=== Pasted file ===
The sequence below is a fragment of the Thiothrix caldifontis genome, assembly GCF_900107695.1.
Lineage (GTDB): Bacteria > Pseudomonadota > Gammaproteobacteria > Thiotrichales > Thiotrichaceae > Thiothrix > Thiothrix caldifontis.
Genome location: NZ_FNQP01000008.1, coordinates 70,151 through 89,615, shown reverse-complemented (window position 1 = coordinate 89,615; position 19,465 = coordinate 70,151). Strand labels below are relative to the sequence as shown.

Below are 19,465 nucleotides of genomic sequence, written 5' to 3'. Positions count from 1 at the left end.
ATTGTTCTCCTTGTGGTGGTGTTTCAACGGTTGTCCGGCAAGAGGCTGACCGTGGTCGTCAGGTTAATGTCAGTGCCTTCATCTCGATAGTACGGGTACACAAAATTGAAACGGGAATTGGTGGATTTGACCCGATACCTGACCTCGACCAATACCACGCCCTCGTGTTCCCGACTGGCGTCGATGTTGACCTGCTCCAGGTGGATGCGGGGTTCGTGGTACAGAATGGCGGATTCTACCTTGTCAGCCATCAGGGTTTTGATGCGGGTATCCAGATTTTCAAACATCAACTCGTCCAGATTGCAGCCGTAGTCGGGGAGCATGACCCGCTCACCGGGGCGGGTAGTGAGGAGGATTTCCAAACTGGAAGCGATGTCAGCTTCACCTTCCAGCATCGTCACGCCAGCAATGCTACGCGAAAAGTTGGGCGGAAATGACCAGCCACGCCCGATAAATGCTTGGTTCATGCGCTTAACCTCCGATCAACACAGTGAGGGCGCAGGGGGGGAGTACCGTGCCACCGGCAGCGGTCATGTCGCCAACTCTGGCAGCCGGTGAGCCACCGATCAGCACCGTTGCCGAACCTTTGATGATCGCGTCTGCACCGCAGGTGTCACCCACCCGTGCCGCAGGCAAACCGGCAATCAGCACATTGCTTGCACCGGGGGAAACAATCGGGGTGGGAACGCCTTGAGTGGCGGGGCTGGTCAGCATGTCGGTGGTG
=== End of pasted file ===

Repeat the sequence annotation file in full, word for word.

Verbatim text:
The sequence below is a fragment of the Thiothrix caldifontis genome, assembly GCF_900107695.1.
Lineage (GTDB): Bacteria > Pseudomonadota > Gammaproteobacteria > Thiotrichales > Thiotrichaceae > Thiothrix > Thiothrix caldifontis.
Genome location: NZ_FNQP01000008.1, coordinates 70,151 through 89,615, shown reverse-complemented (window position 1 = coordinate 89,615; position 19,465 = coordinate 70,151). Strand labels below are relative to the sequence as shown.

Below are 19,465 nucleotides of genomic sequence, written 5' to 3'. Positions count from 1 at the left end.
ATTGTTCTCCTTGTGGTGGTGTTTCAACGGTTGTCCGGCAAGAGGCTGACCGTGGTCGTCAGGTTAATGTCAGTGCCTTCATCTCGATAGTACGGGTACACAAAATTGAAACGGGAATTGGTGGATTTGACCCGATACCTGACCTCGACCAATACCACGCCCTCGTGTTCCCGACTGGCGTCGATGTTGACCTGCTCCAGGTGGATGCGGGGTTCGTGGTACAGAATGGCGGATTCTACCTTGTCAGCCATCAGGGTTTTGATGCGGGTATCCAGATTTTCAAACATCAACTCGTCCAGATTGCAGCCGTAGTCGGGGAGCATGACCCGCTCACCGGGGCGGGTAGTGAGGAGGATTTCCAAACTGGAAGCGATGTCAGCTTCACCTTCCAGCATCGTCACGCCAGCAATGCTACGCGAAAAGTTGGGCGGAAATGACCAGCCACGCCCGATAAATGCTTGGTTCATGCGCTTAACCTCCGATCAACACAGTGAGGGCGCAGGGGGGGAGTACCGTGCCACCGGCAGCGGTCATGTCGCCAACTCTGGCAGCCGGTGAGCCACCGATCAGCACCGTTGCCGAACCTTTGATGATCGCGTCTGCACCGCAGGTGTCACCCACCCGTGCCGCAGGCAAACCGGCAATCAGCACATTGCTTGCACCGGGGGAAACAATCGGGGTGGGAACGCCTTGAGTGGCGGGGCTGGTCAGCATGTCGGTGGTG